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THE SYSTEM that is supposed to protect human subjects who participate in research studies is flawed. The result is failure to protect such persons adequately, said speakers at a Washington, DC, meeting.
Two recently publicized examples illustrate the point: In controlled field trials of the efficacy of pertussis vaccine, some children were denied the benefits of the vaccine; in another study involving schizophrenic patients, the subjects were not told the full extent of the risks of participation.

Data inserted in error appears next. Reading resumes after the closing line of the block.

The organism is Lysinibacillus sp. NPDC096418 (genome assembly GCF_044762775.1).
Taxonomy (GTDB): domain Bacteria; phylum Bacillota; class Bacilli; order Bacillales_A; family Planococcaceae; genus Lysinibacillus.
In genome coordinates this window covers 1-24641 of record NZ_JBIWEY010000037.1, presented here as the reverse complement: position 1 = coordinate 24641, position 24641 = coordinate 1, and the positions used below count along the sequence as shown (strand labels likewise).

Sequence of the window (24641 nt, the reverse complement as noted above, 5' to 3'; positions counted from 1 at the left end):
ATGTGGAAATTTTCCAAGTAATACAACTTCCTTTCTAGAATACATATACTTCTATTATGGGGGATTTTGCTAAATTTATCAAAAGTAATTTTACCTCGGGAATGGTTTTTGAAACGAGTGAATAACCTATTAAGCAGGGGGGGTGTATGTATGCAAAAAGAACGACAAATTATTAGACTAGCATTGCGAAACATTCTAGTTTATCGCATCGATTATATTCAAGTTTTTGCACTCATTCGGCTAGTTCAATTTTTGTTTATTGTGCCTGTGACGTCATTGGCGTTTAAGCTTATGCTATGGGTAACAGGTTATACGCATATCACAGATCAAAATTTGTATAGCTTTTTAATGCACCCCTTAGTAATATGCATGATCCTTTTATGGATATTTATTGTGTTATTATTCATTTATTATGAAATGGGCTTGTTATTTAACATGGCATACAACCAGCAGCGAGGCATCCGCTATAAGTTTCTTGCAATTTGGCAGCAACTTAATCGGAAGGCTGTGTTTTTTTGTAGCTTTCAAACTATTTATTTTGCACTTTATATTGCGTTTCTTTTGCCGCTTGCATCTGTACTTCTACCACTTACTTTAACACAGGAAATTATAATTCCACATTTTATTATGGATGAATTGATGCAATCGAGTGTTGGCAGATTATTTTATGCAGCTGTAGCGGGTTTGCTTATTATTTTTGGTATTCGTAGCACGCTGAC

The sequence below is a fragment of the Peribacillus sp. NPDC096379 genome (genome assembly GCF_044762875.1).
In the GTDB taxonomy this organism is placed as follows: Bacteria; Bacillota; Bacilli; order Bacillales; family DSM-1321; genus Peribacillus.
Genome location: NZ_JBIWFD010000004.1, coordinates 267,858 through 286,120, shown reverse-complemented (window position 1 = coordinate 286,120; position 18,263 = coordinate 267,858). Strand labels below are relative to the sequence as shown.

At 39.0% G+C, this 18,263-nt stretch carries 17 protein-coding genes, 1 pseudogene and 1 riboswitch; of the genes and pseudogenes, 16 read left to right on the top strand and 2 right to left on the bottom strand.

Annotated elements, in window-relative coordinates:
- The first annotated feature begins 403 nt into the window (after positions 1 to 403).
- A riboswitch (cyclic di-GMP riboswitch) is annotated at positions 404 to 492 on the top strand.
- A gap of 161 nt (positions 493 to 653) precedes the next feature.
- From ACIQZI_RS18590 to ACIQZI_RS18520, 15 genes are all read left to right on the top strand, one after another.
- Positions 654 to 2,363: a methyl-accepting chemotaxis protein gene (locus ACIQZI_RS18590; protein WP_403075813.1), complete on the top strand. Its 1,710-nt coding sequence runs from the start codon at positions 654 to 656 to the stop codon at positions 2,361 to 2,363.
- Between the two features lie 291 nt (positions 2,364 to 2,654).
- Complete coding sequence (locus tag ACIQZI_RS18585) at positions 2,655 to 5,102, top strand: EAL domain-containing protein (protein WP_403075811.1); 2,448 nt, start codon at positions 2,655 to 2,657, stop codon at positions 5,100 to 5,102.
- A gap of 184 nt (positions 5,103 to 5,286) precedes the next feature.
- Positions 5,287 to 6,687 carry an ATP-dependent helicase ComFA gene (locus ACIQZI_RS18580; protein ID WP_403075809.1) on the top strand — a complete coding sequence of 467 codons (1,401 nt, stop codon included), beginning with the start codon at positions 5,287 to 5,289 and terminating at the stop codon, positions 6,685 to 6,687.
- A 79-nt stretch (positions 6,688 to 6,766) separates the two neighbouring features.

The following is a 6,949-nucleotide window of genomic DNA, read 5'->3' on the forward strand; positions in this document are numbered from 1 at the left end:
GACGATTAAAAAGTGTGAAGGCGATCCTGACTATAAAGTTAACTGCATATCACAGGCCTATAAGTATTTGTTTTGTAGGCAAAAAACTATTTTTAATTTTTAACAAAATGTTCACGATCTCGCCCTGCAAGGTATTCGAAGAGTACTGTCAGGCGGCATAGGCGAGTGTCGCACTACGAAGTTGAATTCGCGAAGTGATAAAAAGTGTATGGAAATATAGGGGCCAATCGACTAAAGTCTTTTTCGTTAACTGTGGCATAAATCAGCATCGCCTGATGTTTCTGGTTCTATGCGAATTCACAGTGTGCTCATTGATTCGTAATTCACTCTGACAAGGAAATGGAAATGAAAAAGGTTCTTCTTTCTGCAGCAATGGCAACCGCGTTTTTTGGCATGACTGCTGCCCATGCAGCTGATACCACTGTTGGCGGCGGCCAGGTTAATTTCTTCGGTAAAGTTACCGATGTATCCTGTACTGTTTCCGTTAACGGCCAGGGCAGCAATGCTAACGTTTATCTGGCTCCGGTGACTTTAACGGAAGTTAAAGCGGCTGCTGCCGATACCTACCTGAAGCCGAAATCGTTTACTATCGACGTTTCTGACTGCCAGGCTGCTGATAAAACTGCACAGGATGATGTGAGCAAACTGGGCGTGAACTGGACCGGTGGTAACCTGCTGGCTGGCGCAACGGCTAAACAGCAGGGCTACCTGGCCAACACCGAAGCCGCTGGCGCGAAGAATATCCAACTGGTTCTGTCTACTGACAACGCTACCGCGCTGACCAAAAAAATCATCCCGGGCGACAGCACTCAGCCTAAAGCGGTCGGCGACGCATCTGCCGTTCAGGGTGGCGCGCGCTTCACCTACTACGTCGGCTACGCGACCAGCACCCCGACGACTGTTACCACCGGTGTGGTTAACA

The flaw in the system is the failure to keep in working order the mechanism of open public discussion of difficult cases by the Ethics Advisory Board that was set up in 1977 and allowed to lapse in 1980, says noted medical ethicist Albert R. Jonsen, PhD, of the University of Washington School of Medicine, Seattle.
If that mechanism had been in place, Jonsen argued at a meeting of the Congressional Biomedical Research
Marwick C. Ethicist Faults Human Research Subject Protection. JAMA. 1994;271(16):1228-1229. doi:10.1001/jama.1994.03510400014004